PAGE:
Vatican tombs opened in search for missing teen empty of original remains

By Danielle Haynes
The Teutonic Cemetery is the only graveyard in the Vatican. File Photo by Johannes Muller/Wikimedia Commons
The Teutonic Cemetery is the only graveyard in the Vatican. File Photo by Johannes Muller/Wikimedia Commons

July 11 (UPI) -- Workers who opened two 19th century tombs in a Vatican graveyard to search for the remains of a 15-year-old girl who went missing 36 years ago were greeted by another mystery Thursday -- the disappearance of the remains that should have been in the graves.

The Vatican sanctioned the opening of the two tombs at the Teutonic Cemetery, the only graveyard in the small city, in the search for Emanuela Orlandi.


She disappeared June 22, 1983, on her way to a music lesson. Her family later received communications from someone who said they were holding the 15-year-old hostage in exchange for the release of Mehmet Ali Agca, who was serving a life sentence in prison for shooting Pope John Paul II in 1981.

The family has received a number of clues over the 36 years since Orlandi's disappearance, including one involving bone and teeth fragments found during a construction project. The latest tip led them to the cemetery.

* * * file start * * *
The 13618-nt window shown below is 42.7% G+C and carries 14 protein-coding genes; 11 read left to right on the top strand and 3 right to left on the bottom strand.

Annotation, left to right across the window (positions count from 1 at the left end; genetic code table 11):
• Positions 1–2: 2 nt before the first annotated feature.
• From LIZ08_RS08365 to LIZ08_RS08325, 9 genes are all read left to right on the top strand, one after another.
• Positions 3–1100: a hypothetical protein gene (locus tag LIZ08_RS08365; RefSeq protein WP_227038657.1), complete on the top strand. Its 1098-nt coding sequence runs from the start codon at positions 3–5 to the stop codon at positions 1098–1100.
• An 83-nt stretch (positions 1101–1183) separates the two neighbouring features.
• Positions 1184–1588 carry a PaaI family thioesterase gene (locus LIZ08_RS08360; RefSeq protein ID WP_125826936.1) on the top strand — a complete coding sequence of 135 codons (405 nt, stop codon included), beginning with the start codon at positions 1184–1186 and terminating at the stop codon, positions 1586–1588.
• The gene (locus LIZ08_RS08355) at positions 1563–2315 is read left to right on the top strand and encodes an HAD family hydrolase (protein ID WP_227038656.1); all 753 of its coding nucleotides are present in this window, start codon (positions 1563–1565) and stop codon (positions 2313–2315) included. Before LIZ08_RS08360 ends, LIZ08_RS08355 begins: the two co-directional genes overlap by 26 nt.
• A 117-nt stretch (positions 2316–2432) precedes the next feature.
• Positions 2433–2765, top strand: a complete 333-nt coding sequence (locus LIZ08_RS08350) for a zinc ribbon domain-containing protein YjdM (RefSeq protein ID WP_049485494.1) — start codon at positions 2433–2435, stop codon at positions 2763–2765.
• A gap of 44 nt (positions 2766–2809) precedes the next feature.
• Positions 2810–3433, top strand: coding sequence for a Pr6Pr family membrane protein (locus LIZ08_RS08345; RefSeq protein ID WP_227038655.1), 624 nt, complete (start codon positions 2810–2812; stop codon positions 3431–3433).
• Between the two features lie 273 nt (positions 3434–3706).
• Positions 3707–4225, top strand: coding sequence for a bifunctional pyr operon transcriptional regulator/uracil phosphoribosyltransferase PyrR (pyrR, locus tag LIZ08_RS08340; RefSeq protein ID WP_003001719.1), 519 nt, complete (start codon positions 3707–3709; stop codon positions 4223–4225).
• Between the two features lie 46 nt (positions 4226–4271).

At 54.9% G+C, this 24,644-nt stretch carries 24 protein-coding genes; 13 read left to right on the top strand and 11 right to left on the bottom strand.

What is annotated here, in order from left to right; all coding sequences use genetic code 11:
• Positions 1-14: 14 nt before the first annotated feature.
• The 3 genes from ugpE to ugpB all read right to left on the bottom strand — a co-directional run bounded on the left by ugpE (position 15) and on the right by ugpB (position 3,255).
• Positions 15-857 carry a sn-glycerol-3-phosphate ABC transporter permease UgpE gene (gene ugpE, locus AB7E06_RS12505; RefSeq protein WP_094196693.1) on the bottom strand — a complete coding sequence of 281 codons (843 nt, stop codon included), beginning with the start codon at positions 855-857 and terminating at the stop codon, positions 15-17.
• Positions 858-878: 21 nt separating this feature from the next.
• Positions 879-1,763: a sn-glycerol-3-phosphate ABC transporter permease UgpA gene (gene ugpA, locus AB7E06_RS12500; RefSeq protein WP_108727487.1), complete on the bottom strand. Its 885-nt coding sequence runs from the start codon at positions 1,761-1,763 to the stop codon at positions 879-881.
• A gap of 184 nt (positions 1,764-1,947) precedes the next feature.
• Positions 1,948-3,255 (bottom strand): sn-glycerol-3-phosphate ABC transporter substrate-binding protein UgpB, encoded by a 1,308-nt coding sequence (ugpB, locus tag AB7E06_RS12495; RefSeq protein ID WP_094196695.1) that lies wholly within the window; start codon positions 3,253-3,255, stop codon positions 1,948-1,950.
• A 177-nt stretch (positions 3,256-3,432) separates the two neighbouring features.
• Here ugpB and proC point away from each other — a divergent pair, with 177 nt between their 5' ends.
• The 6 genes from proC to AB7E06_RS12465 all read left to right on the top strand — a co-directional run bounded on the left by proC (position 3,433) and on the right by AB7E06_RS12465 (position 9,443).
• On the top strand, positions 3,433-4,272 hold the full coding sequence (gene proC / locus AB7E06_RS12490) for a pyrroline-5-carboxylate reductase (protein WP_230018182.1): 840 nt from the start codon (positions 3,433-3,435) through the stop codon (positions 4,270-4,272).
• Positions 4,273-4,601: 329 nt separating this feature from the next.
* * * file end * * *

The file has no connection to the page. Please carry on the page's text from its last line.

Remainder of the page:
"Last summer, I received an envelope," family lawyer Laura Sgro told NBC News. "I opened it and there was a picture of the state of an angel in the Teutonic Cemetery inside the Vatican. And a letter that simply said, 'If you want to find Emanuela, search where the angel looks.'"


The Vatican approved the opening of two tombs, which are located next to each other near the statue in question. They belong to Princess Sophie von Hohenlohe, who died in 1836, and Princess Carlotta Federica of Mecklemburg, who died in 1840.

Vatican spokesman Alessandro Gisotti said that not only were Orlandi's remains not in either of the tombs, neither were either of the princesses.'

"Careful inspection of the tomb of Princess Sophie von Hohenlohe has unearthed a large underground compartment of about 4 meters by 3.7, completely empty," he said. "Subsequently, the opening of the second tomb-sarcophagus took place, that of Princess Carlotta Federica of Mecklemburg. Inside it, no human remains were found. The family members of the two princesses were informed of the results of the research."

Sgro said the Orlandi family were "all amazed."

Vatican officials said they plan to research records to investigate why neither of the princesses' remains were in their tombs.

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